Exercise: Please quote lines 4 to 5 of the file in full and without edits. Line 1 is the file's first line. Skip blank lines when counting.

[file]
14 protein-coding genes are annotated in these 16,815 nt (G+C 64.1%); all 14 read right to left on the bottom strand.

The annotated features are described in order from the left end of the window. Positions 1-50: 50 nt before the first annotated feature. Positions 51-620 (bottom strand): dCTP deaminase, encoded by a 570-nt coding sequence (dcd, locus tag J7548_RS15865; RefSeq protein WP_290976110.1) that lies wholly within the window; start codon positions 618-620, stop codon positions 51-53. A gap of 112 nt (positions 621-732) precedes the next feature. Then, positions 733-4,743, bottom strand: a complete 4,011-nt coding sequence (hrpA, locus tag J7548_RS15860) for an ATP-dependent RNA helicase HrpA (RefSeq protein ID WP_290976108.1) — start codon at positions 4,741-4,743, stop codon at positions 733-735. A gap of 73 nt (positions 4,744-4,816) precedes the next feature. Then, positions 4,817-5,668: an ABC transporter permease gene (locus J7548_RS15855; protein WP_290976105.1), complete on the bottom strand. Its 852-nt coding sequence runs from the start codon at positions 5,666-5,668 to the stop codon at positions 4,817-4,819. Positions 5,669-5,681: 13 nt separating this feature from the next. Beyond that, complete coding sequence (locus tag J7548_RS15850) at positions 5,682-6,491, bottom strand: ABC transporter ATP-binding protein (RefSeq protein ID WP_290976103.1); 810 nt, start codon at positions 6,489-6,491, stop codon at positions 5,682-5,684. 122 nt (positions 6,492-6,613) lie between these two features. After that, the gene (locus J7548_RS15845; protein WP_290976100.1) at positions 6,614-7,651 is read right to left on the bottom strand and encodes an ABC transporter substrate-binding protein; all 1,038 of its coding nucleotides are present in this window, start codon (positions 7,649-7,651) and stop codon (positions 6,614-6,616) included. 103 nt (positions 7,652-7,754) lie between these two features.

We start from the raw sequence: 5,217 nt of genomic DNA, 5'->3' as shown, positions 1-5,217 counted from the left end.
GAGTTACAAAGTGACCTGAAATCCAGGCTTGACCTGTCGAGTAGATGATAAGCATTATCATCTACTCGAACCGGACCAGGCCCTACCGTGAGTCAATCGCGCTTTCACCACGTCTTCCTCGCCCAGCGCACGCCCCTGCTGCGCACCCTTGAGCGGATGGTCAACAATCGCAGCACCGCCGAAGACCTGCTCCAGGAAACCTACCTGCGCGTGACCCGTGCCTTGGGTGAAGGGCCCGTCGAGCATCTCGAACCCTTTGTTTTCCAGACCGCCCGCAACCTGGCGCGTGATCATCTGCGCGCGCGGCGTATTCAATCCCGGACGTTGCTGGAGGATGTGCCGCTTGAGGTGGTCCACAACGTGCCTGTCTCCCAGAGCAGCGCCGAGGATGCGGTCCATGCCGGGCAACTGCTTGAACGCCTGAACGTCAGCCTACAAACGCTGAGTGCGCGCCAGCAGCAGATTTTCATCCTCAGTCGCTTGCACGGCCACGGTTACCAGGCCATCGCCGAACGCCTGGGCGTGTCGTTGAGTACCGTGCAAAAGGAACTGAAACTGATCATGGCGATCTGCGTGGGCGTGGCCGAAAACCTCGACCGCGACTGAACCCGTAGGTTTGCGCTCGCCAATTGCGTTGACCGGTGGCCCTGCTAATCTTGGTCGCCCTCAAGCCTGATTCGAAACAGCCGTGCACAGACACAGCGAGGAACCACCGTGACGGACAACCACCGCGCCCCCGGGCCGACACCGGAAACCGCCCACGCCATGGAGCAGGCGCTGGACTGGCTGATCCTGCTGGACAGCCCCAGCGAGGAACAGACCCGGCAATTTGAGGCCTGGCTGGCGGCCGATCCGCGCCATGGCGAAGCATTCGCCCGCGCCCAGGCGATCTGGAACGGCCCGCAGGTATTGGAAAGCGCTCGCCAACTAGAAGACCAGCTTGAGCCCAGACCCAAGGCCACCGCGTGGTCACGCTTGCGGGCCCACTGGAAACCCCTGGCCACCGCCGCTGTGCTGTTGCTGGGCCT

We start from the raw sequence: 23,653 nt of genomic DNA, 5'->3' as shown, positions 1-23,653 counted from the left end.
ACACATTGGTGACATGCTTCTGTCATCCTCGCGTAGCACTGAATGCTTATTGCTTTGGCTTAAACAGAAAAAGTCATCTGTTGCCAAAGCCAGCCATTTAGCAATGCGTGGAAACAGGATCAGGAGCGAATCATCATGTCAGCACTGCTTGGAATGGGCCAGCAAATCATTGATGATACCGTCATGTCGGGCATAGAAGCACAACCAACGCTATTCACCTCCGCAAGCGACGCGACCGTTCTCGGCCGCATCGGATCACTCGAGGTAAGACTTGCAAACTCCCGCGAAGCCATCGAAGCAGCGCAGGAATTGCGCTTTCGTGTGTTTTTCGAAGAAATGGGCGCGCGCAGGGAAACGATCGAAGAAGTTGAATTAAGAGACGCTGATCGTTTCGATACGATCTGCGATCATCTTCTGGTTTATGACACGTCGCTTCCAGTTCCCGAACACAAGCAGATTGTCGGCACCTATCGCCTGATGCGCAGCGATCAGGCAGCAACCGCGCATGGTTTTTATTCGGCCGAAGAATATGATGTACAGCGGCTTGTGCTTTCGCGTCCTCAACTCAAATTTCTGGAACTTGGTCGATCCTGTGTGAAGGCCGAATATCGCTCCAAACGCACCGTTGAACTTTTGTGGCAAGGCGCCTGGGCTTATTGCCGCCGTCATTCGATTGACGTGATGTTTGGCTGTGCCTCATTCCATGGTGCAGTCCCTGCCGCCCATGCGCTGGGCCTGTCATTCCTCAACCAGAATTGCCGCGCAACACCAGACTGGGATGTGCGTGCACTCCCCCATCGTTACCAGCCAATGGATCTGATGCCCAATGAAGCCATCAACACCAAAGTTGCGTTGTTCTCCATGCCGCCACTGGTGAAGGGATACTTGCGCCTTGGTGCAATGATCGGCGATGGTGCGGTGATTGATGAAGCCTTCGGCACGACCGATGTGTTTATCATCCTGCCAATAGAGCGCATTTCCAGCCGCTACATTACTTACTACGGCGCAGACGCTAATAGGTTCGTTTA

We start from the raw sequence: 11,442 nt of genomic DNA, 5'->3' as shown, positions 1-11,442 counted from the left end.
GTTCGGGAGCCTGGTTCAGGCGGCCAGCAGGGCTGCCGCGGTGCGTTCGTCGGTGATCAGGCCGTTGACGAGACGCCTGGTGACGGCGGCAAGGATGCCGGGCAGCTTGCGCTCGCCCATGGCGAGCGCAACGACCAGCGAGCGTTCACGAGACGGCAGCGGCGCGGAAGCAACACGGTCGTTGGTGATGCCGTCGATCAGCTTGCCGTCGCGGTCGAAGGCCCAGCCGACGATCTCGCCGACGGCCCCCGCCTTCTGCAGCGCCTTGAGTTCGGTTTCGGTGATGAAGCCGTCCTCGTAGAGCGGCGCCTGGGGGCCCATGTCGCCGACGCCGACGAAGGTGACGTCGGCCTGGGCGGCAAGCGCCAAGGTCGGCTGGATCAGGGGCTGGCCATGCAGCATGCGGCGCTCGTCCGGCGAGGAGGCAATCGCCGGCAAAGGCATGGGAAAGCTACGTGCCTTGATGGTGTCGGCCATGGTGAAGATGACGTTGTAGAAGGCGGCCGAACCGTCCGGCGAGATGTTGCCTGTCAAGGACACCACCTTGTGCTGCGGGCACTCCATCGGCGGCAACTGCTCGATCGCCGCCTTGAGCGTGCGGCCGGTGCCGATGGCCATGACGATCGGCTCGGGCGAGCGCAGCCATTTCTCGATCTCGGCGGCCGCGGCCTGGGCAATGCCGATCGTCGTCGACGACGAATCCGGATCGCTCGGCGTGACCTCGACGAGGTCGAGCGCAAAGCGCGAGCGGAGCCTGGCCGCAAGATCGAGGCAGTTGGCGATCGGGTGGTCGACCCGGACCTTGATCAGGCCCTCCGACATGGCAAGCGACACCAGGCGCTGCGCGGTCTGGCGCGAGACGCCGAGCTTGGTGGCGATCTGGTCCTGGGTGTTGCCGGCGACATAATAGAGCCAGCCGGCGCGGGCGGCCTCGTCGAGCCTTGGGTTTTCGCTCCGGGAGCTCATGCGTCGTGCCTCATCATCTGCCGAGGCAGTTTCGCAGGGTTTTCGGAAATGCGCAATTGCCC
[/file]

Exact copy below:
GAGTTACAAAGTGACCTGAAATCCAGGCTTGACCTGTCGAGTAGATGATAAGCATTATCATCTACTCGAACCGGACCAGGCCCTACCGTGAGTCAATCGCGCTTTCACCACGTCTTCCTCGCCCAGCGCACGCCCCTGCTGCGCACCCTTGAGCGGATGGTCAACAATCGCAGCACCGCCGAAGACCTGCTCCAGGAAACCTACCTGCGCGTGACCCGTGCCTTGGGTGAAGGGCCCGTCGAGCATCTCGAACCCTTTGTTTTCCAGACCGCCCGCAACCTGGCGCGTGATCATCTGCGCGCGCGGCGTATTCAATCCCGGACGTTGCTGGAGGATGTGCCGCTTGAGGTGGTCCACAACGTGCCTGTCTCCCAGAGCAGCGCCGAGGATGCGGTCCATGCCGGGCAACTGCTTGAACGCCTGAACGTCAGCCTACAAACGCTGAGTGCGCGCCAGCAGCAGATTTTCATCCTCAGTCGCTTGCACGGCCACGGTTACCAGGCCATCGCCGAACGCCTGGGCGTGTCGTTGAGTACCGTGCAAAAGGAACTGAAACTGATCATGGCGATCTGCGTGGGCGTGGCCGAAAACCTCGACCGCGACTGAACCCGTAGGTTTGCGCTCGCCAATTGCGTTGACCGGTGGCCCTGCTAATCTTGGTCGCCCTCAAGCCTGATTCGAAACAGCCGTGCACAGACACAGCGAGGAACCACCGTGACGGACAACCACCGCGCCCCCGGGCCGACACCGGAAACCGCCCACGCCATGGAGCAGGCGCTGGACTGGCTGATCCTGCTGGACAGCCCCAGCGAGGAACAGACCCGGCAATTTGAGGCCTGGCTGGCGGCCGATCCGCGCCATGGCGAAGCATTCGCCCGCGCCCAGGCGATCTGGAACGGCCCGCAGGTATTGGAAAGCGCTCGCCAACTAGAAGACCAGCTTGAGCCCAGACCCAAGGCCACCGCGTGGTCACGCTTGCGGGCCCACTGGAAACCCCTGGCCACCGCCGCTGTGCTGTTGCTGGGCCT

We start from the raw sequence: 23,653 nt of genomic DNA, 5'->3' as shown, positions 1-23,653 counted from the left end.